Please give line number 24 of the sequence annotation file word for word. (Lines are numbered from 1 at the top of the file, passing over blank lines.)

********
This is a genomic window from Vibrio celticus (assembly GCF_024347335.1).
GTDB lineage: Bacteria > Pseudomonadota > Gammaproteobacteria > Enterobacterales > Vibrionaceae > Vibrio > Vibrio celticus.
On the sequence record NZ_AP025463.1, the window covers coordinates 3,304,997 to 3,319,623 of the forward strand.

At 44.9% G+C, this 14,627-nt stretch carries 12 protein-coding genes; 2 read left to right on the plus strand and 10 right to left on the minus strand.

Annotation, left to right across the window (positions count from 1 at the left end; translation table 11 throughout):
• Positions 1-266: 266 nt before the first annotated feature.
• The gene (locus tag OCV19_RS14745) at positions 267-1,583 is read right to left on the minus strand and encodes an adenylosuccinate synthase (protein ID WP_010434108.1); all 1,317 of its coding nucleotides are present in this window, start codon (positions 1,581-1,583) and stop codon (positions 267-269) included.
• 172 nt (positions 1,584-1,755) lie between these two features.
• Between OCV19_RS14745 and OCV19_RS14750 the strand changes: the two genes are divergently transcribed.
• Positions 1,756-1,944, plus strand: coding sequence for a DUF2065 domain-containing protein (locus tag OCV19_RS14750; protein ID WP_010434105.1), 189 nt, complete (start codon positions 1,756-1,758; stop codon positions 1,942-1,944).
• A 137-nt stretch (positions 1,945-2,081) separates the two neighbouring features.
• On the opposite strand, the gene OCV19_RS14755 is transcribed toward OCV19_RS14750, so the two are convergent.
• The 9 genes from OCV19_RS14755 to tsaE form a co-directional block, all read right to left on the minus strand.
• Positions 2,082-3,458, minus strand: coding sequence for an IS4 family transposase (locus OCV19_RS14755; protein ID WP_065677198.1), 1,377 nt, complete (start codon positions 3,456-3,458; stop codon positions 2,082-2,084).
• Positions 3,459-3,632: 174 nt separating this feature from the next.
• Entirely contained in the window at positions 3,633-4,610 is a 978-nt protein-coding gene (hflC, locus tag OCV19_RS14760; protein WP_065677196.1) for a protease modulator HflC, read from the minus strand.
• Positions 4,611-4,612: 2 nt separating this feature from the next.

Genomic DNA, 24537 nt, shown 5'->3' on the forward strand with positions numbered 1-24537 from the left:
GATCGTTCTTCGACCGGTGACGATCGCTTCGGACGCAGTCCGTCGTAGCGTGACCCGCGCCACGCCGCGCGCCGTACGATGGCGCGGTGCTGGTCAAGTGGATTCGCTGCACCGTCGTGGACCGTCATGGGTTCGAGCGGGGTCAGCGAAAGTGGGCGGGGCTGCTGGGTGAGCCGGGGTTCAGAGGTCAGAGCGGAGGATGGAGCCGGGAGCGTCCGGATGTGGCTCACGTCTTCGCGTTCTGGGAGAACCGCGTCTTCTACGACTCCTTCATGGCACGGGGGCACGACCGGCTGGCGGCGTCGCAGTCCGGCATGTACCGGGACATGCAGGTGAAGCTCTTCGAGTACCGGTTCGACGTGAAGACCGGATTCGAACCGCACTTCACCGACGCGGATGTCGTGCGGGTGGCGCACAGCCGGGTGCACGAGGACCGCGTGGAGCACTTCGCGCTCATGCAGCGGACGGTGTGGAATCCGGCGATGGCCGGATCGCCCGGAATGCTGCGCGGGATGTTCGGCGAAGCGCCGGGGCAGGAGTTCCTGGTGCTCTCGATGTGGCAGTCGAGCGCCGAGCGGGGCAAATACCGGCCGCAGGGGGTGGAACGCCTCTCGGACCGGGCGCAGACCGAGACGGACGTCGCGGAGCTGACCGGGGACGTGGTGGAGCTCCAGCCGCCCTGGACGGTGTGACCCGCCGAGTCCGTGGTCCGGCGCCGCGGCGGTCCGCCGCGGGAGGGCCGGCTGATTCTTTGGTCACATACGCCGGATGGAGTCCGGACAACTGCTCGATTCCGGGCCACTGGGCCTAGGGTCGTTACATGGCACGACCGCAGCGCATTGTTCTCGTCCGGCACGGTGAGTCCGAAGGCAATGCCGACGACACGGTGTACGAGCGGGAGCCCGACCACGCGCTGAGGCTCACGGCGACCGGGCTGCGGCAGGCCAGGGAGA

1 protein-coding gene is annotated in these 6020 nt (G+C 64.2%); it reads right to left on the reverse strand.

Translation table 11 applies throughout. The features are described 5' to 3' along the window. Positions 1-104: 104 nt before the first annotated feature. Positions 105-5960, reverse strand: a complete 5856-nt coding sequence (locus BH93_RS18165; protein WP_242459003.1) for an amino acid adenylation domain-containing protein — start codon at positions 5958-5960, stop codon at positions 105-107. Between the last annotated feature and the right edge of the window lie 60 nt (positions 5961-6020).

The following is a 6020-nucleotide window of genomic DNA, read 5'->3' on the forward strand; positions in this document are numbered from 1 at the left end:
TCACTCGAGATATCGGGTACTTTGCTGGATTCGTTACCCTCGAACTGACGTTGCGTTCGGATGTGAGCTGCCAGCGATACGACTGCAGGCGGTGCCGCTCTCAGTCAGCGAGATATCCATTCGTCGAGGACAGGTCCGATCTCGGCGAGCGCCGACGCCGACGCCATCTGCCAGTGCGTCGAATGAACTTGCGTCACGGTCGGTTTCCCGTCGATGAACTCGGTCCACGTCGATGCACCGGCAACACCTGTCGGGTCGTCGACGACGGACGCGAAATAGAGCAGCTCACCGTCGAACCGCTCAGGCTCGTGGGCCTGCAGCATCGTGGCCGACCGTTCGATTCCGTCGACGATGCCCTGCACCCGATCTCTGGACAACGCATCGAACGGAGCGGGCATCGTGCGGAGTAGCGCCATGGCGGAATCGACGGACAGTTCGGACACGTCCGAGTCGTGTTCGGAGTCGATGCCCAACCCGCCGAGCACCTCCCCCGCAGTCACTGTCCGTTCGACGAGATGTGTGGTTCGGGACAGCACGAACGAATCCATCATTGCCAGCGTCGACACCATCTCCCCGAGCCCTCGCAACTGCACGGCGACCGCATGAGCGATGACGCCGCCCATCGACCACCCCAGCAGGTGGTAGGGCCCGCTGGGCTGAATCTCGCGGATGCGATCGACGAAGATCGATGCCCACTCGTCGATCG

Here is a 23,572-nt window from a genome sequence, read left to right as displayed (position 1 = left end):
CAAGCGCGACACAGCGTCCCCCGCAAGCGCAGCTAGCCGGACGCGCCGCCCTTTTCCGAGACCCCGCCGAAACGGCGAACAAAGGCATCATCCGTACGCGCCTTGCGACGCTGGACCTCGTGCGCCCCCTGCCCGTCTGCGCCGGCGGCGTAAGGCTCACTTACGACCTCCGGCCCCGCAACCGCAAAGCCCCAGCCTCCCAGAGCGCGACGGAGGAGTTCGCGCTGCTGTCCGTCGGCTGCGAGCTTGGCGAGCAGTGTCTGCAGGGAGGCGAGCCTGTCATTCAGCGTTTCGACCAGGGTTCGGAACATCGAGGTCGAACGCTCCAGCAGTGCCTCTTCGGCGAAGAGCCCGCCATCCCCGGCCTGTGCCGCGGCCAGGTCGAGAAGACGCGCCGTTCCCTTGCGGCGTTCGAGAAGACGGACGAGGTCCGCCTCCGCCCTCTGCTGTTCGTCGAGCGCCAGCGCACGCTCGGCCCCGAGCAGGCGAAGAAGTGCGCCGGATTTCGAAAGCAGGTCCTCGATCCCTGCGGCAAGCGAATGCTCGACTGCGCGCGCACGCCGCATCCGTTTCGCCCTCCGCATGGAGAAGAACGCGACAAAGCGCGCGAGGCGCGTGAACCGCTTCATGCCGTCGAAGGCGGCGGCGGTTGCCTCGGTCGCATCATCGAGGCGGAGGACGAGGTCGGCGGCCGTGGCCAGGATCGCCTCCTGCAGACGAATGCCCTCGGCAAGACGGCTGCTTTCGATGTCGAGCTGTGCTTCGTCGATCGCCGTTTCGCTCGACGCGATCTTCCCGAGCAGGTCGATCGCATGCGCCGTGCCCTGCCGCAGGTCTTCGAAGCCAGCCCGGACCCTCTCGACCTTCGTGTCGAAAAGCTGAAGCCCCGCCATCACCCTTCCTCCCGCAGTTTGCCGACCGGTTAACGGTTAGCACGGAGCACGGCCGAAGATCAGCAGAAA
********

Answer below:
Here is a 23,572-nt window from a genome sequence, read left to right as displayed (position 1 = left end):